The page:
How a Small Indian Startup is Rethinking Automotive Safety
India has an automotive safety problem. On an average day, there are about 400 fatalities due to traffic accidents1. Over a year, this amounts to over 150,000 deaths – nearly four times the amount of the United States in 20161. Can edge-enabled technology offer a way to save drivers’ lives on the road?
BlinkEyeLabs, a growing startup based in southern India, believes they have a solution. The new company is building a computer vision-enabled, IoT device that uses deep learning at the edge. With this device, drivers could receive proactive alerts to react to dangerous driving conditions, which could create a safer driving experience.
We invited BlinkEyeLabs to take part in a three-day bootcamp at our Bengaluru campus, alongside successful startup founders, university professors, and experts from within Western Digital. Our goal was to help startups discover first-hand how to develop and launch their innovative ideas.
After the event, we sat down with Mukund Mani, Co-Founder of BlinkEyeLabs, to talk about his lessons learned and plans to transform automotive safety in India. (Responses have been lightly edited for clarity.)
Interview with Mukund Mani, Co-Founder of BlinkEyeLabs
1. Can you give us a little background on BlinkEyeLabs?
MUKUND: BlinkEyeLabs is developing a smart device to retrofit computer vision in vehicles. Our goal is to help drivers be safer on the road, while keeping the experience of driving enjoyable. This solution makes use of a computer vision based, IoT device that runs deep learning at the edge. It’s designed to be “plug-and-play” – smoothly fitting both newer and older vehicles to provide automotive safety features such as forward collision warning, alerts for distracted or sleepy drivers, and more. By using driver and vehicle data, BlinkEyeLabs aims to bring together the wider ecosystem across the transportation and logistics industries.
2. How is your team putting your business plan into action?
MUKUND: Currently, we are bootstrapped and working towards building our minimum viable product. We’ve started to build partnerships and network with the right people across various functions in transportation and logistics. Ideally, these connections will help us bring BlinkEyeLab’s product to life. At the same time, we’re focused on raising our next level of funding to accelerate the commercialization of our automotive safety product.
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3.Your team was recently a participant in Western Digital’s Data Innovation Bootcamp, a three-day event for select startups in India to learn, network, and pitch to venture capitalists. What were your biggest takeaways?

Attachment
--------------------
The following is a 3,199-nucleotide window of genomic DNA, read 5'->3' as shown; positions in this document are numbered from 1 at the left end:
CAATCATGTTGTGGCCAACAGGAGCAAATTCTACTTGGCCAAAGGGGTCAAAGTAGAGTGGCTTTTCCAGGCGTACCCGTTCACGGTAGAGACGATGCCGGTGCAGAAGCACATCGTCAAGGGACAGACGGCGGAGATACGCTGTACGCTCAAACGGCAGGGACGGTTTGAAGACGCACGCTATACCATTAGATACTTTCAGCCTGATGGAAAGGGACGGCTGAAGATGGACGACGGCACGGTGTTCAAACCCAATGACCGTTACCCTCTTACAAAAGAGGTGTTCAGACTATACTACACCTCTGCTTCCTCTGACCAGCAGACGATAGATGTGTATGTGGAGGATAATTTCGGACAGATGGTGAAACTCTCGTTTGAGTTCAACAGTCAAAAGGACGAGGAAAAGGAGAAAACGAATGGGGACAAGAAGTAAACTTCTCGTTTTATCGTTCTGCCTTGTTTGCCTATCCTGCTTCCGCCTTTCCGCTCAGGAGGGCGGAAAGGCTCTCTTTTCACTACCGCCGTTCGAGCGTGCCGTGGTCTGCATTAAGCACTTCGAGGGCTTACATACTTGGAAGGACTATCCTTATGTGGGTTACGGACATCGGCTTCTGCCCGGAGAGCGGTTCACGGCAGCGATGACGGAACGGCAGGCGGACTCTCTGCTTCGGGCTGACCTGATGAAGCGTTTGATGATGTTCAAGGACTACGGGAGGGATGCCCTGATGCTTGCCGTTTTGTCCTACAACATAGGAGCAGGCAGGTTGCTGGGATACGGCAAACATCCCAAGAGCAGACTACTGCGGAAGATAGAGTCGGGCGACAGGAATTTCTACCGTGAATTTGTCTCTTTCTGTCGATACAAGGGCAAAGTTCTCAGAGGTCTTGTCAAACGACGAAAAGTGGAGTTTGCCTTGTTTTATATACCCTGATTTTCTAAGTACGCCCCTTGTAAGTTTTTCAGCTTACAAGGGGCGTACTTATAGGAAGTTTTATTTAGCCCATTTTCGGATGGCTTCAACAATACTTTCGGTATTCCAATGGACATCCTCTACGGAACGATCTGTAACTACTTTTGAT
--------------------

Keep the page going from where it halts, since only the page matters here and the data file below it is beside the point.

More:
MUKUND: The Data Innovation Bazaar and Bootcamp helped us fine tune the value proposition, product benefits and delivery of our pitch. Multiple sessions from industry leaders have helped us align ourselves better to our technology and business goals. In addition, the opportunities to network with and pitch to venture capitalists gave me and my team food for thought to refine our elevator pitches and challenge ourselves for the next stage of our business.
4. Why do you believe that supporting entrepreneurship and innovation in India is important?
MUKUND: Today, there are a large number of startups in India trying to realize their visions by disrupting traditional areas with emerging technologies. We are at an inflection point, where supporting entrepreneurship and innovation is an essential part of helping new companies get enough support, mentorship and financial assistance to move to the next stage of growth. Through this support, we could help accelerate overall economic growth and motivate entrepreneurs to be “change agents” – leaders who use technology to address society’s biggest challenges.
Learn More on Data Innovation in India
- Read our Data Innovation Bazaar announcement about transforming India using data innovation
- Explore our 3-day bootcamp recap of workshops, technical sessions and pitching to VCs
- 400 deaths a day are forcing India to take car safety seriously. https://economictimes.indiatimes.com/news/politics-and-nation/400-deaths-a-day-are-forcing-india-to-take-car-safety-seriously/articleshow/62439700.cms